If I have any knowledge of the bones of Catholicism, it comes from my parents. My dad prayed in front of us. He read the Liturgy of the Hours and wore the scapular. He had a medal of the Jerusalem cross he also wore every day. He would pray the rosary en route to dropping us off at school, and always sang at mass. As I grew older, he would put theological works in front of me all the time, even mailing them to me as I struggled with three or four children. I admit I avoided them as my kids do vegetables. But gradually, (as I hope my kids one day will acquiesce to eating plant foods), I began to seek them out. Today, they are my go to reading and not just when I have insomnia. It took 40 years for me to fall in love with the writings of Catholicism, to fall deeply in love with the word.
If I have an understanding of the service component of faith, it is from my Mom. She has always had an open door heart. When my grandmother was sick, she made room in our house to take her. When my cousins needed a home while their mother recovered from a serious illness, we made room. When my dad’s brother needed occasional check-ups and care and car rides, she worked to make it part of our lives. When there wasn’t anyone needing us directly, she worked teaching at our elementary school teaching children about the faith and about service, both at the liturgy, and at the local soup kitchen. These past few years, she has spent serving my father in his Alzheimer’s.
Service is not volunteering. It is how one responds to the needs of another. A teacher who is paid, can still be serving if they are doing all that they do with great love. An expectant mother who is simply watching what she eats, is also providing a service, she is acting out of love for her unborn child. It is not the big grand concerts or marches that reveal who is serving one of the least of these; it is the little acts of love done day after day, hour after hour, unthinkingly, but constantly. We are not always mindful of our actions, (and this is good as it would lead to ego trips), and that illustrates to the world that the devotion, the dedication, the service is not for the accolades, but for love. There is a joy in the routine of this daily work; it is a form of route faith, like saying the rosary, like the structure of the mass, habits or scaffolding of being that reflect the deeper heart. The deeper one’s faith, the more one seeks to serve, until service is constant and necessary, like breathing.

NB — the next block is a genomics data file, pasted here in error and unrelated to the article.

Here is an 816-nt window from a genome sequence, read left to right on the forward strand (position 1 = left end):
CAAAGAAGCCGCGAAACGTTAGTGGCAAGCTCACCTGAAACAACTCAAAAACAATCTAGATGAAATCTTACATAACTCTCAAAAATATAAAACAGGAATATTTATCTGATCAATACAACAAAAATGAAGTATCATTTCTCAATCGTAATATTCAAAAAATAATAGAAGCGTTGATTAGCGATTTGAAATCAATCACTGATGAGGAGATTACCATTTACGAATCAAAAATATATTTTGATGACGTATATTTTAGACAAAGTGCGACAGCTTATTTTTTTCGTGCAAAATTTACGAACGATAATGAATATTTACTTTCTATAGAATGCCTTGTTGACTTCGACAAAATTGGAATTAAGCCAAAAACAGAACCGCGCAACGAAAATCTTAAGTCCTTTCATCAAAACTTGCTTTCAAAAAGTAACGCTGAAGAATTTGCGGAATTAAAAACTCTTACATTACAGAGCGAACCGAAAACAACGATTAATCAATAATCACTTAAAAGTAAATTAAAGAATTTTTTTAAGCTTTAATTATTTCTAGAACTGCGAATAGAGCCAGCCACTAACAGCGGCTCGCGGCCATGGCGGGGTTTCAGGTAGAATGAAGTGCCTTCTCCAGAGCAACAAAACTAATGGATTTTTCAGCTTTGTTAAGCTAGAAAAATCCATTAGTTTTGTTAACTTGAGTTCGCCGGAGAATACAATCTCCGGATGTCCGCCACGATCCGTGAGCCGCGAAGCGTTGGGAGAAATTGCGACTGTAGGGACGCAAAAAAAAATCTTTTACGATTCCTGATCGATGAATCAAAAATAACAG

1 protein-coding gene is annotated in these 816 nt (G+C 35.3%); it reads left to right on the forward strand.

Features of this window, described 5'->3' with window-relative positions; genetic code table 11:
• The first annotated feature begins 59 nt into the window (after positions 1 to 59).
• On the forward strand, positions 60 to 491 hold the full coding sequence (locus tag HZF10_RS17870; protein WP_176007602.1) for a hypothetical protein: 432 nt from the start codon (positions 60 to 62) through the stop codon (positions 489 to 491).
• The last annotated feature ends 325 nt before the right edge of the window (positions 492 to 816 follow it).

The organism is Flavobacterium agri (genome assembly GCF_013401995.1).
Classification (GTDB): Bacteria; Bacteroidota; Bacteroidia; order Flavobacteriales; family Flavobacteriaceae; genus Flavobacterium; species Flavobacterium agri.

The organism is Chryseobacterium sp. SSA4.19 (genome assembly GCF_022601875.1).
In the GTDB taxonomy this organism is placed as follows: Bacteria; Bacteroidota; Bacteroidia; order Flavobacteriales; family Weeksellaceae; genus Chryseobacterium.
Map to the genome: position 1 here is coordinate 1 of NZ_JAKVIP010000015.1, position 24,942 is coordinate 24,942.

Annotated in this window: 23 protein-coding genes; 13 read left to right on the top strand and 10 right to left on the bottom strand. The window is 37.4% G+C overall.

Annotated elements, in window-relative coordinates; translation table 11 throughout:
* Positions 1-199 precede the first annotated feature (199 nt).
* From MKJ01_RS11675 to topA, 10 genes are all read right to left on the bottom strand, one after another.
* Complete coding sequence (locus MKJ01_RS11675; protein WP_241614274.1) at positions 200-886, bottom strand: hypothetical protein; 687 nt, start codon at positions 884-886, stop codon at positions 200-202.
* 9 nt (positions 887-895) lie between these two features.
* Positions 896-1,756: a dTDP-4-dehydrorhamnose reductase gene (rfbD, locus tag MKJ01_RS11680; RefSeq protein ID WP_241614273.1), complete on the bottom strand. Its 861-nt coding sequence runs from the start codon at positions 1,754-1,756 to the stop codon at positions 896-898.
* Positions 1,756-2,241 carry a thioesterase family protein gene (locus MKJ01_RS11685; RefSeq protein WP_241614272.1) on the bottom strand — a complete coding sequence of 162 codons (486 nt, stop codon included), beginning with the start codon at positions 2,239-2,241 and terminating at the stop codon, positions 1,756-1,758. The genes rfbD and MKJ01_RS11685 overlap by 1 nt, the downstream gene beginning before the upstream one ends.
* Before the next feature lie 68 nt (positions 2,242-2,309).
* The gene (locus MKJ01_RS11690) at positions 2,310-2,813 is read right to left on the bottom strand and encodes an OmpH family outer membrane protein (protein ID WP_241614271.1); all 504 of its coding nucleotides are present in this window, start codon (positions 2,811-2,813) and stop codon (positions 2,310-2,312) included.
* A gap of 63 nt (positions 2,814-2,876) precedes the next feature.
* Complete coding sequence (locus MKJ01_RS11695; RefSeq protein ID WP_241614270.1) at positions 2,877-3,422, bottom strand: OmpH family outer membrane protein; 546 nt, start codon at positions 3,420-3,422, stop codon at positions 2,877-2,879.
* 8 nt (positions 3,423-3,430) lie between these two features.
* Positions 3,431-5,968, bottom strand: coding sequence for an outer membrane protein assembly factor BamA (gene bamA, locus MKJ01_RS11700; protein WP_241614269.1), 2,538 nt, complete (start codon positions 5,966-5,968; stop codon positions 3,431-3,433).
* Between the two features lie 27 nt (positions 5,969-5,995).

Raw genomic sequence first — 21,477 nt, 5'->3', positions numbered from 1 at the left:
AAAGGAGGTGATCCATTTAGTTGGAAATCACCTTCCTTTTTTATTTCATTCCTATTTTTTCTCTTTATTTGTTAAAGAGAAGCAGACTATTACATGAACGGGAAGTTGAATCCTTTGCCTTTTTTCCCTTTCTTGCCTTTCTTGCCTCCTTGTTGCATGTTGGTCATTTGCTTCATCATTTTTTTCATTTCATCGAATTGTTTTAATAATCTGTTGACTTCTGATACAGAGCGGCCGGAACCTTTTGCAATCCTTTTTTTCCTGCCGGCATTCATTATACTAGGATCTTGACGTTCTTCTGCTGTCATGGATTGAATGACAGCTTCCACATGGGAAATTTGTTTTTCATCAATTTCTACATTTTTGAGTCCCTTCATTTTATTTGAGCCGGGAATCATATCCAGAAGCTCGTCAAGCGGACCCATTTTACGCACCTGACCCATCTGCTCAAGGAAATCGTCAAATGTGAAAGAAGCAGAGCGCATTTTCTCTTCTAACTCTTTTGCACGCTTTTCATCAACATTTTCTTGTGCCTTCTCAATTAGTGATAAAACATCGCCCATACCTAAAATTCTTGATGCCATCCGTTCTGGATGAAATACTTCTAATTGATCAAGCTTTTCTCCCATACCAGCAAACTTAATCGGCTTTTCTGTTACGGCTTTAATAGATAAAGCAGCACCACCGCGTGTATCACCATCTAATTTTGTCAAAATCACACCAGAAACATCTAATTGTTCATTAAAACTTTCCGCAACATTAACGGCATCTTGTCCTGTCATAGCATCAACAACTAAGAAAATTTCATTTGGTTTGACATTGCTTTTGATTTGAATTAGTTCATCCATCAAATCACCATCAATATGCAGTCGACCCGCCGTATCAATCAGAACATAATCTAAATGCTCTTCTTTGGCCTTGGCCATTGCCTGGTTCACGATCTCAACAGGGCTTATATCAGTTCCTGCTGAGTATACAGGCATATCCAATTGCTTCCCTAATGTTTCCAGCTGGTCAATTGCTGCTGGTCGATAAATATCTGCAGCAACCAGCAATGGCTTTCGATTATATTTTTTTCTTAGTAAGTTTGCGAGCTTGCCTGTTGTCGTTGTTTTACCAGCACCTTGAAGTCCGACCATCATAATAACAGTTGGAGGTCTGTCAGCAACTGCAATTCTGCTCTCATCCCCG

So today, we seek to be aware of all the ways in which we have been blessed to serve, and to be served, and breathe deeply in, the gifts of being served, and of being able to serve. Link up your blog or list the ways in which you have either been blessed or been a blessing to others, then go and visit those who have participated. Know that you are not alone in trying to somehow scratch out some meaning from the day to day routine, and trust that 30 years from now, your kids will probably eat vegetables and maybe even, pick up the rosary or the Liturgy of the Hours. Trust that all of this that you do today, will sink in deep.
Copyright 2013 Sherry Antonetti